riend Barbara Carr was a professor at Pratt Institute School of Architecture. I met her in either my second or third year; class was Media and Communication. We learned to draw, to open our hand more freely, and to use our eyes. It balanced using a T-square, drafting board, and mechanical pencils. We got into perspective, light, shade, and shadow, and COLOR!
Barbara Car, right, with a friend and traveler in Hong Kong, 1984 by Allison L. Williams Hill
The above images were created in Barbara's Media and Communication class. There were many gifted and creative people in her classes. And many became her friends long after the courses ended.
Barbara's class was dynamic; we worked in class; I had fun with color in the dormitory and present my work while wearing the paint. Classes took place on many streets of New York City like Village Cigars; Chinatown; the waterfront, and the World Trade Center. Her class that semester was canceled: she had planned an on-site sketch class at the World Trade Center on September 11, 2001. Things happen for a reason.
Barbara Carr in Hong Kong by Allison L. Williams Hill
I went on one of her on-site sketch tours to Hong Kong and Japan in 1984. She organized others to Brazil.
After the trip, we had a party at studio of a photographer whose name escapes me. It was fun, really! I introduced her to my mother and youngest sister. People had their portfolio of what they created on the trip plus other work that was created since. Artists of all different levels of skill came. Architects left their offices for the short time to enjoy experiencing and seeing how to draw in another part of the world.
Cat Street, Hong Kong by Alison L. Williams Hill
On-site sketch, Hong Kong
Kwan Loon Harbor, Hong Kong
On-site sketch, Tokyo park
One of many site visits for sketching in Japan
In Japan, she and I talked about what we noticed were ways the physically challenged were provided with way-finding. Braille signage were installed on handrails. Chimes sounded at crosswalks. Surfaces were treated differently to notify the visually challenged of changes. Barbara was contacted by the disabled community. I was one of the presenters and shared what I saw in Japan. Thereafter, I became more interested in working with this under-served community.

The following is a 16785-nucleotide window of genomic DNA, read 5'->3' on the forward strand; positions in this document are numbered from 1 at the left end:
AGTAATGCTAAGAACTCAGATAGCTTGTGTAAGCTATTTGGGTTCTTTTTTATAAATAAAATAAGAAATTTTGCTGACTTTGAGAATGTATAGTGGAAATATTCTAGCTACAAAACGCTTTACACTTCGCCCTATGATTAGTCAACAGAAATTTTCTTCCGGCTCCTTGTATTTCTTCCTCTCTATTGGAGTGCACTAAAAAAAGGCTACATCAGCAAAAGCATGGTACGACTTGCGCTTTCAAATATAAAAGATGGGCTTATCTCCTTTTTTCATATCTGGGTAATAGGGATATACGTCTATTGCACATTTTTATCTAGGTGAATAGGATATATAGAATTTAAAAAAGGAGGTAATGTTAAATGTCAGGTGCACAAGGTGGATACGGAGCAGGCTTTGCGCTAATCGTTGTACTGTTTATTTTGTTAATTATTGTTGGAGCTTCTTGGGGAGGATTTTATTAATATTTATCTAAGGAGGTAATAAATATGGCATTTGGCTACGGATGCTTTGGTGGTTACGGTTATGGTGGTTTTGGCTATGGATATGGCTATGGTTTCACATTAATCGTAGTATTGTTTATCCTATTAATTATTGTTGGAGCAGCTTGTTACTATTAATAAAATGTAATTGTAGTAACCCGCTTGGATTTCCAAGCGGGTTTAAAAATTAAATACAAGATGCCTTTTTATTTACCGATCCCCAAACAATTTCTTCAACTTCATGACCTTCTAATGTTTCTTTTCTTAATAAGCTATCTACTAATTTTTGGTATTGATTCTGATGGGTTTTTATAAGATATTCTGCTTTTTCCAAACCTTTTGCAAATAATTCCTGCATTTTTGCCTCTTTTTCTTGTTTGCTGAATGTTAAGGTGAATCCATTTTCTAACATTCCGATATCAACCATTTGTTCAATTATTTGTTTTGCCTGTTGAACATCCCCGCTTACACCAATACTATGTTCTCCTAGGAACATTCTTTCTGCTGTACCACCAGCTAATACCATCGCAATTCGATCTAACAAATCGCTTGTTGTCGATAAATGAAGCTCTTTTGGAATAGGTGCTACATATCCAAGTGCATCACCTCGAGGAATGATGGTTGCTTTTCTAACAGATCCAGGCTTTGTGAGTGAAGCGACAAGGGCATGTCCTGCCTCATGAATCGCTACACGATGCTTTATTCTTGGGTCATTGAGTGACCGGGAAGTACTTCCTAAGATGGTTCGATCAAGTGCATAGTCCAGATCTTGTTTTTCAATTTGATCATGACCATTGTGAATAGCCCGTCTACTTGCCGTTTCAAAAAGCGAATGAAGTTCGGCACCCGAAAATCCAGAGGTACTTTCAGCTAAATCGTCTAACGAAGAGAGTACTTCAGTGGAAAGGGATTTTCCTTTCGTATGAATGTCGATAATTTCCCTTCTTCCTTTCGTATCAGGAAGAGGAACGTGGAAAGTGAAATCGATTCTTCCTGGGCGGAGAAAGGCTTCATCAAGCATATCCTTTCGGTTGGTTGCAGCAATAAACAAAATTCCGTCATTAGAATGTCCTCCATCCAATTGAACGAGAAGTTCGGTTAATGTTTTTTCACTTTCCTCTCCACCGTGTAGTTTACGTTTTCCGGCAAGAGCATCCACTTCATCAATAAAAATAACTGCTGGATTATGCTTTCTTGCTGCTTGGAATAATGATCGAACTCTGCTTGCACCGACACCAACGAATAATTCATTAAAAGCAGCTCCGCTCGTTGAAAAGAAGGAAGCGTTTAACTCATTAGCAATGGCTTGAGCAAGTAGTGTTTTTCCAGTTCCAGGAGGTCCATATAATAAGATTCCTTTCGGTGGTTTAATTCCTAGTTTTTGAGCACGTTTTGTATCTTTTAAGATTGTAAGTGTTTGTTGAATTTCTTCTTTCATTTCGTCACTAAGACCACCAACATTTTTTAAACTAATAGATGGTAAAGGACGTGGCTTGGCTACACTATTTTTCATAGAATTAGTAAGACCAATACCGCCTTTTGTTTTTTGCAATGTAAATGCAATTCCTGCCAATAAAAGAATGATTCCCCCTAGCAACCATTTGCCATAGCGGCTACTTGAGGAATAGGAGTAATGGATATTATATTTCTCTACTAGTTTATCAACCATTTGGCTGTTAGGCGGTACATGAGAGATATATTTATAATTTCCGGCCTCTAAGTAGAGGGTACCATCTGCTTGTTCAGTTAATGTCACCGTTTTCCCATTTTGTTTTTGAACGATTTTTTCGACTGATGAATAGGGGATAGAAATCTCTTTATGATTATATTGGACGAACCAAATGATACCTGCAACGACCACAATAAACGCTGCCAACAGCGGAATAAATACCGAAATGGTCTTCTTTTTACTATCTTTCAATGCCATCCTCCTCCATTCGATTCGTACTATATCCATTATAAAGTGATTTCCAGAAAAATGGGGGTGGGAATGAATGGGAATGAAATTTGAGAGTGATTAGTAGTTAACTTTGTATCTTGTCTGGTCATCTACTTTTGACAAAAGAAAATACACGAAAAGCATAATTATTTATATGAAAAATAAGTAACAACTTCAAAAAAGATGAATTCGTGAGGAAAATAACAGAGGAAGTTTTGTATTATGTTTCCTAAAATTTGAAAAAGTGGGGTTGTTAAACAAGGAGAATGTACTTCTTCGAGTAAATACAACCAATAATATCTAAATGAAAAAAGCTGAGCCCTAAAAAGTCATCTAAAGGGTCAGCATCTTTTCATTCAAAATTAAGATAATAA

I was invited as a visiting critic to her other Media and Communication classes and to her portfolio class, something all architecture students needs to create with very little information out there for them specifically. Long after I graduated from Pratt, I remember being in her apartment for almost five hours going through my work to create my portfolio to find a new job. I really needed to leave the one I was at. Even more important, I was ready to.
Her process was unique. Barbara used a roll of bond paper, folded accordion-style as if you were looking through the work. It was easy to organize the projects, placement, and work. She stressed the importance of including not only two-dimensional work but also three-dimensional and non-architectural to display a range of abilities.
When we wrapped up, Barbara said be on time for work in the morning. I left her apartment I think around 1:30AM for the subway. I called her when I got in, thanking her. Well, I was late later that morning. I really made an effort but it did not pan out. She called me at work. I told her the truth. She laughed.
I had a bouquet of white, yellow and orange flowers delivered to Barbara to thank her for her time. The colors were what determined the flowers, not the flowers themselves. It was really bright. She was preparing to leave on a trip and she gave it to a neighbor, Janet Bell. Janet and I connected amazingly enough! It was through Janet that I met Clyde Nocerino who became Rev. Raphael Azarius Francisco di Angelo in 1990.
Barbara took this photo of me in 1988 as a visiting critic at Pratt Institute, my alma mater